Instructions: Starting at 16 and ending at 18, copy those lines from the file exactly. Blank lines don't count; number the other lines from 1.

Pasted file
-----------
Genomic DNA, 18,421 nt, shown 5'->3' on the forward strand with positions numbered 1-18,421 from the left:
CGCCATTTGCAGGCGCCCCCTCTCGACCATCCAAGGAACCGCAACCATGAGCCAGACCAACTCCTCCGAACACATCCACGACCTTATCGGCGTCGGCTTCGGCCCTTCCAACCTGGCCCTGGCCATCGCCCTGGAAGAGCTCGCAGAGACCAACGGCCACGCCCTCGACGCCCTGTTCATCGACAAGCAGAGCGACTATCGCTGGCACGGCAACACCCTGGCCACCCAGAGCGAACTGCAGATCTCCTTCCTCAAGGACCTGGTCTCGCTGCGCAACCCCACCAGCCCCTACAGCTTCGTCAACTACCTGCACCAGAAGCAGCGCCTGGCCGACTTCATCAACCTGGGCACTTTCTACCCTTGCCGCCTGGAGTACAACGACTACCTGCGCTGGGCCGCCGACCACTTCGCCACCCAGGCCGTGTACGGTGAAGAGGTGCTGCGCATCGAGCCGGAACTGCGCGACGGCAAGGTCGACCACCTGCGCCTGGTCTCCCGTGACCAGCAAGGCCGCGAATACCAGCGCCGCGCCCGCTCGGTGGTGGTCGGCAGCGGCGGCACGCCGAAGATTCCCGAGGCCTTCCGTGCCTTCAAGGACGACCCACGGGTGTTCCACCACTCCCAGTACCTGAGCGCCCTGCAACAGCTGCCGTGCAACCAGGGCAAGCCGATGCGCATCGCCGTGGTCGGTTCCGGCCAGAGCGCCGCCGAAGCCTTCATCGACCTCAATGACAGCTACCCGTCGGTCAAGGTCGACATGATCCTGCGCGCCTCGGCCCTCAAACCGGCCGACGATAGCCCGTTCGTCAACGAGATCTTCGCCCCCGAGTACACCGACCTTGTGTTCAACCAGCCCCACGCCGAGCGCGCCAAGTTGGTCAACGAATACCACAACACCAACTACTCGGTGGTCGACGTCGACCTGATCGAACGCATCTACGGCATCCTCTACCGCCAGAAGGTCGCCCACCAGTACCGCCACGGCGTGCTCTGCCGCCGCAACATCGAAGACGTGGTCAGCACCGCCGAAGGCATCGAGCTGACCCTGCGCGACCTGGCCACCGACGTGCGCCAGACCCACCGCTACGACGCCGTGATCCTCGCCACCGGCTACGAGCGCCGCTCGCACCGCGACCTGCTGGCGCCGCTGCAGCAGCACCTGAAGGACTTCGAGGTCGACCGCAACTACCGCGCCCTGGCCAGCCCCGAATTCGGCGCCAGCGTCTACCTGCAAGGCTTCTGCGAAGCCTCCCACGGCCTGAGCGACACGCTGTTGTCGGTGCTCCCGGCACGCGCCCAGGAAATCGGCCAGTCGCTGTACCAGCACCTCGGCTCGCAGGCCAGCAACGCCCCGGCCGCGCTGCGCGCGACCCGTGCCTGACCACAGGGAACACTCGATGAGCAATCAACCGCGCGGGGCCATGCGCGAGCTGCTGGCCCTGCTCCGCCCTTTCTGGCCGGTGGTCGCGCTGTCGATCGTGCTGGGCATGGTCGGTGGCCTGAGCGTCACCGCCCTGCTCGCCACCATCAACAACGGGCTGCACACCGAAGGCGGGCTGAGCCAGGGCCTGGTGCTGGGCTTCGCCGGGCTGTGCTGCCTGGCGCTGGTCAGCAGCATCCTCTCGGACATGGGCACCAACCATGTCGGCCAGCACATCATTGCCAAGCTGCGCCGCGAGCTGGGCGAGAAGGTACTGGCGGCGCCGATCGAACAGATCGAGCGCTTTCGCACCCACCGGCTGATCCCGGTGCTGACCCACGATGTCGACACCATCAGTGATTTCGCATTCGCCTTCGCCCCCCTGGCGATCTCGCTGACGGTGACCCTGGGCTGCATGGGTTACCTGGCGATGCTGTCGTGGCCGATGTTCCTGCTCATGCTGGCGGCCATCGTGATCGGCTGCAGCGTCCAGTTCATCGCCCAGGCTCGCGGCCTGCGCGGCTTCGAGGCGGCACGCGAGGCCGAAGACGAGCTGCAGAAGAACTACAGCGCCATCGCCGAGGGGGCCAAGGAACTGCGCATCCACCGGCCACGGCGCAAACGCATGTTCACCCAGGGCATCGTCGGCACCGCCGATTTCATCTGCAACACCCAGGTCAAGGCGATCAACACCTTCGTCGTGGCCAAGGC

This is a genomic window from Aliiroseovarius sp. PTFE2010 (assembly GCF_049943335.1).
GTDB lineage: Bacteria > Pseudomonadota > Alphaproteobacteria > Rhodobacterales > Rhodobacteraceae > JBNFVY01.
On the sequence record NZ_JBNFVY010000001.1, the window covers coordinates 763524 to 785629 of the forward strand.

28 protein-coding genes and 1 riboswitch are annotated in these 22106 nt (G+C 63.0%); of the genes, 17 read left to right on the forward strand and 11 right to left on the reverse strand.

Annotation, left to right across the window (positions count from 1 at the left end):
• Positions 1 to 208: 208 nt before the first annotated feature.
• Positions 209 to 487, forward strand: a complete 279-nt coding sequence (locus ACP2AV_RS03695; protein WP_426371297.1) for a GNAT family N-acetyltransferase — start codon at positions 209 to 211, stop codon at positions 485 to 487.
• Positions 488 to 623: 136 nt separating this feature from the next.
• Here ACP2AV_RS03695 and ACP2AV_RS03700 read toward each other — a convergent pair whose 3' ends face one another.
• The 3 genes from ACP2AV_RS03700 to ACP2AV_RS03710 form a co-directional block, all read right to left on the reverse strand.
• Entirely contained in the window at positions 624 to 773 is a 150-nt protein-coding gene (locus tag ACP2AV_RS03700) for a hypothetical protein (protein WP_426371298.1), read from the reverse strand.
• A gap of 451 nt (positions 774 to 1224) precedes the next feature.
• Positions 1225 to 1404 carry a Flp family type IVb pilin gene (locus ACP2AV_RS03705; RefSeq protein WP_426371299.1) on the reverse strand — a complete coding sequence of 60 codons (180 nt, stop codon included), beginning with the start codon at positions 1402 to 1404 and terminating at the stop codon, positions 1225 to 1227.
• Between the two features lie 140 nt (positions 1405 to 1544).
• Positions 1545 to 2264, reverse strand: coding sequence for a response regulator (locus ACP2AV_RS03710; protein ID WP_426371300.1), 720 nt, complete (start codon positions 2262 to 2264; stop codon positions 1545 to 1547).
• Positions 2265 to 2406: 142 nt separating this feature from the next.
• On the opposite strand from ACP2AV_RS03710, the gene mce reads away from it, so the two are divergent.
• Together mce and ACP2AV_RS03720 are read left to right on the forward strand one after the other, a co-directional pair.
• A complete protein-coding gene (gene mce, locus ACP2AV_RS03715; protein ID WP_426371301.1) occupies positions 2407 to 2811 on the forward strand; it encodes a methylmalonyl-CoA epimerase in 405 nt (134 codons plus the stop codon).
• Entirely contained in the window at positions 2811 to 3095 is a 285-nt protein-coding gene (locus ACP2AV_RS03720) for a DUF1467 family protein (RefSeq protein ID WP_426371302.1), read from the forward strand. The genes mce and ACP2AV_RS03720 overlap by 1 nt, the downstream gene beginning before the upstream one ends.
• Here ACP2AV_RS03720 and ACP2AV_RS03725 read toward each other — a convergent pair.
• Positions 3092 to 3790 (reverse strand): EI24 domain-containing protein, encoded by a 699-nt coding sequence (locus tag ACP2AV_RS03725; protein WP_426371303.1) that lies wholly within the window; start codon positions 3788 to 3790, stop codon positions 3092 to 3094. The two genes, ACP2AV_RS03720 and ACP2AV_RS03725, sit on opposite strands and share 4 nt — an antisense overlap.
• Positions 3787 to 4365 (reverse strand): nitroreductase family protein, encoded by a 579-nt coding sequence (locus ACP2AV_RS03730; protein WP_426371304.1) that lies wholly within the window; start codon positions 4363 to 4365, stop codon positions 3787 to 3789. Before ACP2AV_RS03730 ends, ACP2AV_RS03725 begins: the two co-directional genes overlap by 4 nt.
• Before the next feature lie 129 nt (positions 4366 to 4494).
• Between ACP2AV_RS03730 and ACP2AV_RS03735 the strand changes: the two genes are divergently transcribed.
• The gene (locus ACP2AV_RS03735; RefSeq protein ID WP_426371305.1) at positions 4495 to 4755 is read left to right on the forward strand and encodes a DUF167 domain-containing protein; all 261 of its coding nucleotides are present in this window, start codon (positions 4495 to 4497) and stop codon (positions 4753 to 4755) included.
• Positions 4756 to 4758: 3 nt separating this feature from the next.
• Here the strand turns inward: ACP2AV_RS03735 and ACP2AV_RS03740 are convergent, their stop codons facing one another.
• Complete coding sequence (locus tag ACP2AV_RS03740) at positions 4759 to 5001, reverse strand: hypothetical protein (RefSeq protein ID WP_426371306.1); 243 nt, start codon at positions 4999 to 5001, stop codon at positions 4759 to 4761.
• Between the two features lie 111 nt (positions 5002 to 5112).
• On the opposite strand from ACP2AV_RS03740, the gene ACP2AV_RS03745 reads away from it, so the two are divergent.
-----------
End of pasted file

• Between the two features lie 140 nt (positions 1405 to 1544).
• Positions 1545 to 2264, reverse strand: coding sequence for a response regulator (locus ACP2AV_RS03710; protein ID WP_426371300.1), 720 nt, complete (start codon positions 2262 to 2264; stop codon positions 1545 to 1547).
• Positions 2265 to 2406: 142 nt separating this feature from the next.